Presidents Day is observed as a federal holiday in America. The day, also known as ‘Washington’s Birthday’, is observed in honor of America’s first president George Washington. The holiday is used to reflect on America’s first president’s life and work in the office. People remember and cherish the values imparted to them by Washington.
Another reason why February is chosen as the month of celebrating this day is that it is also the 16th US President Abraham Lincoln’s birth month. Lincoln was born on February 12, 1809. The report states that today, many calendars list the third Monday of February as Presidents’ Day.
Historically, Americans began celebrating George Washington’s Birthday just months after his death. This was long before Congress declared it as a federal holiday. However, it was not until 1879, under President Rutherford B. Hayes, that Washington’s Birthday became a legal holiday, to be observed on his birthday, February 22. Today, George Washington’s Birthday is one of the only eleven permanent holidays established by Congress.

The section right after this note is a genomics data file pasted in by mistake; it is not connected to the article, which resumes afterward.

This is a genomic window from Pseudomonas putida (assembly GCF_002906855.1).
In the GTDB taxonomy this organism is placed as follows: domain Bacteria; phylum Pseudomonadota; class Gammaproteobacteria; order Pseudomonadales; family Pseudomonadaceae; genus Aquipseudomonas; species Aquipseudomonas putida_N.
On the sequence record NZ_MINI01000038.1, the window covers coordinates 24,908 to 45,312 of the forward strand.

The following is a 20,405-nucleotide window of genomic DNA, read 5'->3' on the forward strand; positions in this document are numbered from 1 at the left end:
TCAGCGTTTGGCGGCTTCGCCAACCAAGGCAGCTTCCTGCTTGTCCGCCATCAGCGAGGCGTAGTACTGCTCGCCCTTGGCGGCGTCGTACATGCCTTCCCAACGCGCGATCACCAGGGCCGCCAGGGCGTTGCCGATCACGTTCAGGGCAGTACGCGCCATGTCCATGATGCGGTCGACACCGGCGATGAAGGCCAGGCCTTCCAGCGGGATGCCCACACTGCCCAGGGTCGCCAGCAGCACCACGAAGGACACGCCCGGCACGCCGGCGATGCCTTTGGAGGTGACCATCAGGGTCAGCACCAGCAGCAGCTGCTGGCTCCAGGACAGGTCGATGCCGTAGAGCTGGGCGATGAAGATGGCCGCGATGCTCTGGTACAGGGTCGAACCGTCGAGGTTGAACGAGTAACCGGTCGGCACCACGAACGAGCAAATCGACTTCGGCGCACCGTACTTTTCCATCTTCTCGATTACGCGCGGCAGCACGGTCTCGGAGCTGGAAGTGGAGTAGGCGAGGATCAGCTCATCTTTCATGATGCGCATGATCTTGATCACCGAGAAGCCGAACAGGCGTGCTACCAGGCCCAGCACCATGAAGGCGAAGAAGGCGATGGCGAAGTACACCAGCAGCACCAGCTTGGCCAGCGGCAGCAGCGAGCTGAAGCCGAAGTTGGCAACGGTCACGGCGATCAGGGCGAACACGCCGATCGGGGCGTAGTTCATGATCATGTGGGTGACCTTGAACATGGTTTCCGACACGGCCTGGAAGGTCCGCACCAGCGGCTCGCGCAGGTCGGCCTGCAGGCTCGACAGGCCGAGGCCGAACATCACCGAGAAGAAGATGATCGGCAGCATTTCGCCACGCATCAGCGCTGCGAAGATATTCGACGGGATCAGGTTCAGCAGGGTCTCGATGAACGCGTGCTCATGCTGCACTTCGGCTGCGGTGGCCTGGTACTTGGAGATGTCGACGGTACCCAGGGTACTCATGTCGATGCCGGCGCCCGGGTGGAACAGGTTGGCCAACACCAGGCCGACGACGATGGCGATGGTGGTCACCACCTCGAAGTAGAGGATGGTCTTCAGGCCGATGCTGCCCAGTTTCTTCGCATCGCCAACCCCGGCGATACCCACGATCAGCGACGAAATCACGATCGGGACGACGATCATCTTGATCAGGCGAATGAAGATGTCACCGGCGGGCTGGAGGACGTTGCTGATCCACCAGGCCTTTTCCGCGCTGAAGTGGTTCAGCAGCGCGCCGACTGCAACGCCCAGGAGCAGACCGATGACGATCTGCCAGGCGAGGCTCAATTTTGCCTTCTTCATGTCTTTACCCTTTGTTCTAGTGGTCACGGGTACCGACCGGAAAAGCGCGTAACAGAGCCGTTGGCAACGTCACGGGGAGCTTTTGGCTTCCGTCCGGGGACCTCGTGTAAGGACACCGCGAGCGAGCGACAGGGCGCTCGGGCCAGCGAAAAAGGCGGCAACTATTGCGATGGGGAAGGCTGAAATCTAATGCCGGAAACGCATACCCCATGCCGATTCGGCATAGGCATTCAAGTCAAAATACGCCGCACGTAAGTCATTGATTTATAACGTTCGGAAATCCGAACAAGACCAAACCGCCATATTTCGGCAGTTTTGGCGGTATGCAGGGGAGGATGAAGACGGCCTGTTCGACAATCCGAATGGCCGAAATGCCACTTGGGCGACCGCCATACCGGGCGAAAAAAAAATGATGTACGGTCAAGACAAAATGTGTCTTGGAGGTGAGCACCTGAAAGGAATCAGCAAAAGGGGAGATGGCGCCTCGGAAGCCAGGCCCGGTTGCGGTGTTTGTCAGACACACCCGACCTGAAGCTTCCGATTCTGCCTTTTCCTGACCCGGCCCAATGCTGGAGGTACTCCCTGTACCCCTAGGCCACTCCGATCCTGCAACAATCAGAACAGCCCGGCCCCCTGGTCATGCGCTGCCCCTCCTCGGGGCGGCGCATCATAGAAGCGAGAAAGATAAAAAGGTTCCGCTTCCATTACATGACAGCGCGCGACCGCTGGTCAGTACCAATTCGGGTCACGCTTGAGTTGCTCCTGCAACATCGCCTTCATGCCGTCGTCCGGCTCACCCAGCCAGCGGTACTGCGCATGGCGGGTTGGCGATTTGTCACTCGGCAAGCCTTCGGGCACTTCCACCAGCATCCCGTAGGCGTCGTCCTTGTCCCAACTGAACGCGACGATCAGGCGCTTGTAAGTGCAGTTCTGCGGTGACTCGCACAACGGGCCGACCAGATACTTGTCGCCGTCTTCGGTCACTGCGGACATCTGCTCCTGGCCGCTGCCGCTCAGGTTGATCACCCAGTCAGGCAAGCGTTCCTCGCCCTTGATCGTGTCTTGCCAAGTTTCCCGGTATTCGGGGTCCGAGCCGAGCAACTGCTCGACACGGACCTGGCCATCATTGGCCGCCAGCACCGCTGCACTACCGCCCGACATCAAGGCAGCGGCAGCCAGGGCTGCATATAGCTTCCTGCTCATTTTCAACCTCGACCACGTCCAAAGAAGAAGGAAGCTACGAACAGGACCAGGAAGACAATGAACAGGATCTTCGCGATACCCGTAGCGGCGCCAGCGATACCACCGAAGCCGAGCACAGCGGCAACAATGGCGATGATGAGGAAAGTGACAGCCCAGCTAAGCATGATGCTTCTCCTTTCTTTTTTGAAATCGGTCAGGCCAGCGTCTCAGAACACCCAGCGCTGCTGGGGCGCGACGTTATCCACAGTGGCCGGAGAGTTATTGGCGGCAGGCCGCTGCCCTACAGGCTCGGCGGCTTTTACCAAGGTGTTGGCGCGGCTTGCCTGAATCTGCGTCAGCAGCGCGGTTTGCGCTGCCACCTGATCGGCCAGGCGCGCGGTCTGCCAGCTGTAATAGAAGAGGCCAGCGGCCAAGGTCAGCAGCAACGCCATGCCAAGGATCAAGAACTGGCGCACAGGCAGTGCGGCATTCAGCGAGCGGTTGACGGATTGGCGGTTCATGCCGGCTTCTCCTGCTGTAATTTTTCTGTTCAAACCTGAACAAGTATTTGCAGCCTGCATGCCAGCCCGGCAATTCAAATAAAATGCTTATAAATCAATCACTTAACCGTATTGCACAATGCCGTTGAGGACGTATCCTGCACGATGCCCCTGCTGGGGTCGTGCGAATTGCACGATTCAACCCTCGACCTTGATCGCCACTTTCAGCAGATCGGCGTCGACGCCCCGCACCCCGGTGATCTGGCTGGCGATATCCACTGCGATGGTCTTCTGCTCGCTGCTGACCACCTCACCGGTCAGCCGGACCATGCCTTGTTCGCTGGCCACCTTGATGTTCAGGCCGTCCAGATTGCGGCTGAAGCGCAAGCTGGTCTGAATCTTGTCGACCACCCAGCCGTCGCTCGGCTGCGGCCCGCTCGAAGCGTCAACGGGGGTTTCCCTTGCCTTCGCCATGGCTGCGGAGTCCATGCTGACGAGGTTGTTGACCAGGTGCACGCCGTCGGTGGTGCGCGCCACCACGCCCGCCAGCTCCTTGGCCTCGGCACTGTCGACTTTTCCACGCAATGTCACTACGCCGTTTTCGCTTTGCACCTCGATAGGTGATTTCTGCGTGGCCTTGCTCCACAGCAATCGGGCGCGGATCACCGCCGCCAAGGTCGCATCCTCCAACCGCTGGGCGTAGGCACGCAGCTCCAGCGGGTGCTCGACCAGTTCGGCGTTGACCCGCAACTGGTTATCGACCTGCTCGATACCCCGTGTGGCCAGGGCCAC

One of the great traditions that have continued for decades has been the reading of George Washington’s Farewell Address—which remains an annual event for the Senate to this day. It is important to note that Washington’s birthday falls on February 22. He was born when Julian calendar was still in use.
One of the most important things in Washington’s Farewell Address is his relinquishing of the Presidency after a second term and the peaceful transition of power to his successor.
“The period for a new election of a citizen to administer the executive government of the United States being not far distant, and the time actually arrived when your thoughts must be employed in designating the person who is to be clothed with that important trust, it appears to me proper, especially as it may conduce to a more distinct expression of the public voice, that I should now apprise you of the resolution I have formed, to decline being considered among the number of those out of whom a choice is to be made. ”
Farewell Address, September 17, 1796: https://www.ourdocuments.gov/doc.php?flash=false&doc=15&page=transcript